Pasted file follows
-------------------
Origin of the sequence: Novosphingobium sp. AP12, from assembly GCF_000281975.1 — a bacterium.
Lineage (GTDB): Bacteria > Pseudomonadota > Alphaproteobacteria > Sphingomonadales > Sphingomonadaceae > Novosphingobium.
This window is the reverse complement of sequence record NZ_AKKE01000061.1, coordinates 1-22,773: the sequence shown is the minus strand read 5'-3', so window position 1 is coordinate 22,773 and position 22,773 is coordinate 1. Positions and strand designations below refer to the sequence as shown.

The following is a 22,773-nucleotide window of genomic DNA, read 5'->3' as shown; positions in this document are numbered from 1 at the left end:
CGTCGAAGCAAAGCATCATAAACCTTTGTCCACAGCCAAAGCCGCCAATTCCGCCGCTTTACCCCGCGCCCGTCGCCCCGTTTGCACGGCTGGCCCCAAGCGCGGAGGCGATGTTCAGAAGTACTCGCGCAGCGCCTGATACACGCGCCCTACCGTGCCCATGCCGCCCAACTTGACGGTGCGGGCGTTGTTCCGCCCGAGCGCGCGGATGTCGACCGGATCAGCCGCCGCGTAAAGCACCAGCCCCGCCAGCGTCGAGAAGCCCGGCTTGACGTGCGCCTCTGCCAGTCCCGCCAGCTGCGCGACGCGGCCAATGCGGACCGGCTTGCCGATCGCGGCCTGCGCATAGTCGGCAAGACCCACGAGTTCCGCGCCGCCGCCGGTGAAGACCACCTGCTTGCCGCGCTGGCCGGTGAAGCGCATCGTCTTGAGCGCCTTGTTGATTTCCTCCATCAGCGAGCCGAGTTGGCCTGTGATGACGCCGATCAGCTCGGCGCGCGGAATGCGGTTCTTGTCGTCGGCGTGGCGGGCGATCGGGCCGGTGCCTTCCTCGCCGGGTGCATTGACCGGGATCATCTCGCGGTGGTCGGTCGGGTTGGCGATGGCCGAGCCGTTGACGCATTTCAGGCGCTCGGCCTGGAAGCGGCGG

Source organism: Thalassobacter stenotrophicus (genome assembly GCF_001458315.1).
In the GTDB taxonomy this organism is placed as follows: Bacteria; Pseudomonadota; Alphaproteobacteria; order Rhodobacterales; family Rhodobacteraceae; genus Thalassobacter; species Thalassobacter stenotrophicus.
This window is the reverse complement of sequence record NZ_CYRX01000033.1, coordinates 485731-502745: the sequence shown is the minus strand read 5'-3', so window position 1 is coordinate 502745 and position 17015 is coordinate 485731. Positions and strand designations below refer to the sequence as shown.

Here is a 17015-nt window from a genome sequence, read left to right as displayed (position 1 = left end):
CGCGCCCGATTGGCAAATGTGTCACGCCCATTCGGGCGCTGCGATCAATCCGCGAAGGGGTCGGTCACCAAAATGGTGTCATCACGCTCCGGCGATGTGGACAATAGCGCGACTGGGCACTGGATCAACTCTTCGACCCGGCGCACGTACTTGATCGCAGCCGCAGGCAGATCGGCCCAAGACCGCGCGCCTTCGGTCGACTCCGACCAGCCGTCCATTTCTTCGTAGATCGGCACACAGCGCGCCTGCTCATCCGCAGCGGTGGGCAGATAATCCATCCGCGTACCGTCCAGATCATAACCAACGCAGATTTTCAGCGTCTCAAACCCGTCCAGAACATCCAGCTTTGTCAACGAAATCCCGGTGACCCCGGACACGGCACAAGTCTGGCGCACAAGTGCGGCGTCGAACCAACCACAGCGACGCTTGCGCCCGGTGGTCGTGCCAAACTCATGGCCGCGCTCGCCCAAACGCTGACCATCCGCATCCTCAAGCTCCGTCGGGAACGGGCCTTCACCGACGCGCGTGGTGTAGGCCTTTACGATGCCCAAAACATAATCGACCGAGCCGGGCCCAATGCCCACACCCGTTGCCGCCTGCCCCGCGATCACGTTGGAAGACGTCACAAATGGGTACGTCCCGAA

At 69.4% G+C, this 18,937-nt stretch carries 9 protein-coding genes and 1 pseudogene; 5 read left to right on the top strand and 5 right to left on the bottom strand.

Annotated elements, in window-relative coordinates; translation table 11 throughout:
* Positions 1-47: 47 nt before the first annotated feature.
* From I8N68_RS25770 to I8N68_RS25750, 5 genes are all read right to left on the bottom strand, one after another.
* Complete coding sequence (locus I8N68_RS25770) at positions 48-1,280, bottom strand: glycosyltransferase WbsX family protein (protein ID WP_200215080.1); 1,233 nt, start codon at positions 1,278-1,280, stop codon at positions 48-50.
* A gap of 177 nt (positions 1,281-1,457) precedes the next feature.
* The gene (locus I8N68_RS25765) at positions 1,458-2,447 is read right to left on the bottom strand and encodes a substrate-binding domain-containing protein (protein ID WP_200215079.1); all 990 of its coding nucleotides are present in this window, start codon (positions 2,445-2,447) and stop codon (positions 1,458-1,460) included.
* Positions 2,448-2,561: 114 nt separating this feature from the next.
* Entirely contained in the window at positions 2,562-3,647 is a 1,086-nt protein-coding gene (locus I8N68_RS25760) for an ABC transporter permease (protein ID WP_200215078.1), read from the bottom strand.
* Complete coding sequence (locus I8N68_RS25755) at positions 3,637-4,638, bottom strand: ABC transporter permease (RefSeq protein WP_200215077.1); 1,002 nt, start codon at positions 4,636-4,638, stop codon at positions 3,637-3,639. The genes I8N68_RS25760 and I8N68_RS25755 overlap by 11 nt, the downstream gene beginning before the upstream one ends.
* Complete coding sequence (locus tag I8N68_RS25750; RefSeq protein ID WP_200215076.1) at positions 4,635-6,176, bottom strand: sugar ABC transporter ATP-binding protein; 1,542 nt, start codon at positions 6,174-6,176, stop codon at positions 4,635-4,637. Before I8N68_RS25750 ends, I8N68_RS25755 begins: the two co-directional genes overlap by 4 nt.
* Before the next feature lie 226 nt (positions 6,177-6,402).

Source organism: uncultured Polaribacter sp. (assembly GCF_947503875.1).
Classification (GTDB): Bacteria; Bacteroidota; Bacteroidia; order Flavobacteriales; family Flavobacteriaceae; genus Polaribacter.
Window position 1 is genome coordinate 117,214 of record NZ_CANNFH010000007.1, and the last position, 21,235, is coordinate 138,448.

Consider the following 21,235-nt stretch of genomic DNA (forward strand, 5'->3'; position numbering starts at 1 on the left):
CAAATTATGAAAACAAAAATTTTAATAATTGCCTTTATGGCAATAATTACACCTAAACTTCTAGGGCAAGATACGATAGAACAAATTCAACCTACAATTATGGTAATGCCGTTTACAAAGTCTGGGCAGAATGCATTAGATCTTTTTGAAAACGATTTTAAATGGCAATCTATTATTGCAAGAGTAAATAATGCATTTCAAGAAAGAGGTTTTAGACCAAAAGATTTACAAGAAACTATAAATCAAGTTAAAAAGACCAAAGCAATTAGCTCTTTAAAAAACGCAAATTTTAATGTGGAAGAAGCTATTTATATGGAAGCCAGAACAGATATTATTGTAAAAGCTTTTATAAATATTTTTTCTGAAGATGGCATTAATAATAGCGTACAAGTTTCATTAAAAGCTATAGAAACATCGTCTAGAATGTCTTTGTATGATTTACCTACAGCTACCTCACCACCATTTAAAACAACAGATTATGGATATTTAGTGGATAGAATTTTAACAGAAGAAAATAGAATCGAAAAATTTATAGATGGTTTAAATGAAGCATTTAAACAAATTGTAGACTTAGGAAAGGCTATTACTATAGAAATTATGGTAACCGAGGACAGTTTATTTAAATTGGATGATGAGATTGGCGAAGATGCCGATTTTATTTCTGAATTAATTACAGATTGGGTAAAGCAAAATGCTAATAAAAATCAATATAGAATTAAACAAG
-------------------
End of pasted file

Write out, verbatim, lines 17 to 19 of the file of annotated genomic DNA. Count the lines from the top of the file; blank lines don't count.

* The gene (locus I8N68_RS25765) at positions 1,458-2,447 is read right to left on the bottom strand and encodes a substrate-binding domain-containing protein (protein ID WP_200215079.1); all 990 of its coding nucleotides are present in this window, start codon (positions 2,445-2,447) and stop codon (positions 1,458-1,460) included.
* Positions 2,448-2,561: 114 nt separating this feature from the next.
* Entirely contained in the window at positions 2,562-3,647 is a 1,086-nt protein-coding gene (locus I8N68_RS25760) for an ABC transporter permease (protein ID WP_200215078.1), read from the bottom strand.